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- Nice sampling of 650B randonneur bikes on a weekend outing in Sweden! Thank you for the 📷@veloform. #compasstires #allroadbike@rguillem0t’s rig is ready to be shipped to Kyrgyzstan for the Silk Road Mountain Race, an unsupported epic over 1700 km of desert tracks in ventral Asia. He’s running #compasstires Pumpkin Ridge dual-purpose knobbies for speed and grip. #srmrno1cap040 #allroadbike@fruitandfibre shows how it’s done on rough, loose gravel - staying off the front brake and riding #compasstires, of course. #repost #allroadbike
Top Posts & Pages
- Myth 13: Leaning without Countersteering
- 12 Myths in Cycling (1): Wider Tires Are Slower
- Tire Pressure Take-Home
- The Trouble with 'Road Tubeless'
- Myth 12: Disc Brakes Work Better Than Rim Brakes
- How Wide a Tire Can I Run?
- Myth 7: Tubeless Tires Roll Faster
- Which Hand for which Brake?
- Myth 2: Titanium is Lighter than Steel
- Myth 5: An Upright Position is Always More Comfortable
Category Archives: Testing and Tech
Glancing at the photo above, you might think that I am turning right (seen from the rider’s view). Actually, I am beginning a left turn. What you see is countersteering – literally the only way we can lean a bike … Continue reading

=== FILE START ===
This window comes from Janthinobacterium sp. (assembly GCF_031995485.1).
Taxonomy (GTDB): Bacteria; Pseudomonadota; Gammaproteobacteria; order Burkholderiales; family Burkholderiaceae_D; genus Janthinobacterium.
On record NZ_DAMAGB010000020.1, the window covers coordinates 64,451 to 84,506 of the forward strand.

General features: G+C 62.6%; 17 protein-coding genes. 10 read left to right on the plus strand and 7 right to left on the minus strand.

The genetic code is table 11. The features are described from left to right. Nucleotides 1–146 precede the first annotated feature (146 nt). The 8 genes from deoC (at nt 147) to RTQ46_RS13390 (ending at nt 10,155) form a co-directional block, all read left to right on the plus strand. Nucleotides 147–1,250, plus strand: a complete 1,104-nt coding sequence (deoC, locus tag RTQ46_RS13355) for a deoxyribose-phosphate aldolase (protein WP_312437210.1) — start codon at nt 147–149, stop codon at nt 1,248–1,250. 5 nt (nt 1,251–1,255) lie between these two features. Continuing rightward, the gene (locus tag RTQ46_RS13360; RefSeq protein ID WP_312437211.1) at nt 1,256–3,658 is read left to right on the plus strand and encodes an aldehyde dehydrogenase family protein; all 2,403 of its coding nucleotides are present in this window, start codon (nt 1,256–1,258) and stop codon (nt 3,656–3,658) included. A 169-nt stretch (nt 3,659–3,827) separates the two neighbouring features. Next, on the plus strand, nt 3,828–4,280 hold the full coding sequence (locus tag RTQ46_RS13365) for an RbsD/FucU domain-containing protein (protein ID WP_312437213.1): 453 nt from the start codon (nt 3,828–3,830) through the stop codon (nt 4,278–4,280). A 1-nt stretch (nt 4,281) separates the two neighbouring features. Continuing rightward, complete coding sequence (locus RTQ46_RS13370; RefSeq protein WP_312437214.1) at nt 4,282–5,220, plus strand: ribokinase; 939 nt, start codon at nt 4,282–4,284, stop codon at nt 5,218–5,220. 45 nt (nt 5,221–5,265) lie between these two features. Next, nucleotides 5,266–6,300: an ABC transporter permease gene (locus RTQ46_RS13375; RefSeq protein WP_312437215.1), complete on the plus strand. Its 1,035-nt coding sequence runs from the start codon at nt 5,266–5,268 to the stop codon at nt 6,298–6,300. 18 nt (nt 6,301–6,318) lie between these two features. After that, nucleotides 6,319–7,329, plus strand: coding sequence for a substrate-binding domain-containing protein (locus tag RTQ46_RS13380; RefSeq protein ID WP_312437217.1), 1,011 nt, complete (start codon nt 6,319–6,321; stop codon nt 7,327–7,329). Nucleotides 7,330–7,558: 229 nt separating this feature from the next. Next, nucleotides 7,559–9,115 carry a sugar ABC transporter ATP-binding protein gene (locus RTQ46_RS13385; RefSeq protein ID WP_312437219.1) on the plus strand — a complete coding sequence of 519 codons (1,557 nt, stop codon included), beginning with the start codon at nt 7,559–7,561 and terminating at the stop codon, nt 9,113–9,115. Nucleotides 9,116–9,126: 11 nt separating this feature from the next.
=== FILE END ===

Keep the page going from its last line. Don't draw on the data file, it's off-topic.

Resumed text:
This year’s Tour de France has had its share of drama, and the winner won’t be the one most observers predicted. Among the sporting achievements, the technological innovation was easy to overlook: Finally, the UCI approved disc brakes, and the Tour is … Continue reading
At Compass, we see little point in replicating what you already can buy from others. When we made our first knobby tires, we wanted true dual-purpose tires. Could the new knobbies match the on-pavement of good road tires, yet grip … Continue reading
To celebrate Bicycle Quarterly‘s 15th anniversary, we are looking at myths in cycling: things we used to believe, but which we’ve since found out not to be true. Today, we explain why your bike’s weight distribution does not directly translate into your … Continue reading
When we first started talking about shock absorption and fork blades, it was commonly believed that fork blades didn’t flex significantly. Experts told us: “All the flex in a fork is in the steerer tube, where the lever arm is … Continue reading
In the 15 years of Bicycle Quarterly, one of our discoveries has been that testing bicycle performance isn’t easy, and that taking shortcuts often has led to erroneous conclusions. Carefully designed tests that replicate what happens when real cyclists ride … Continue reading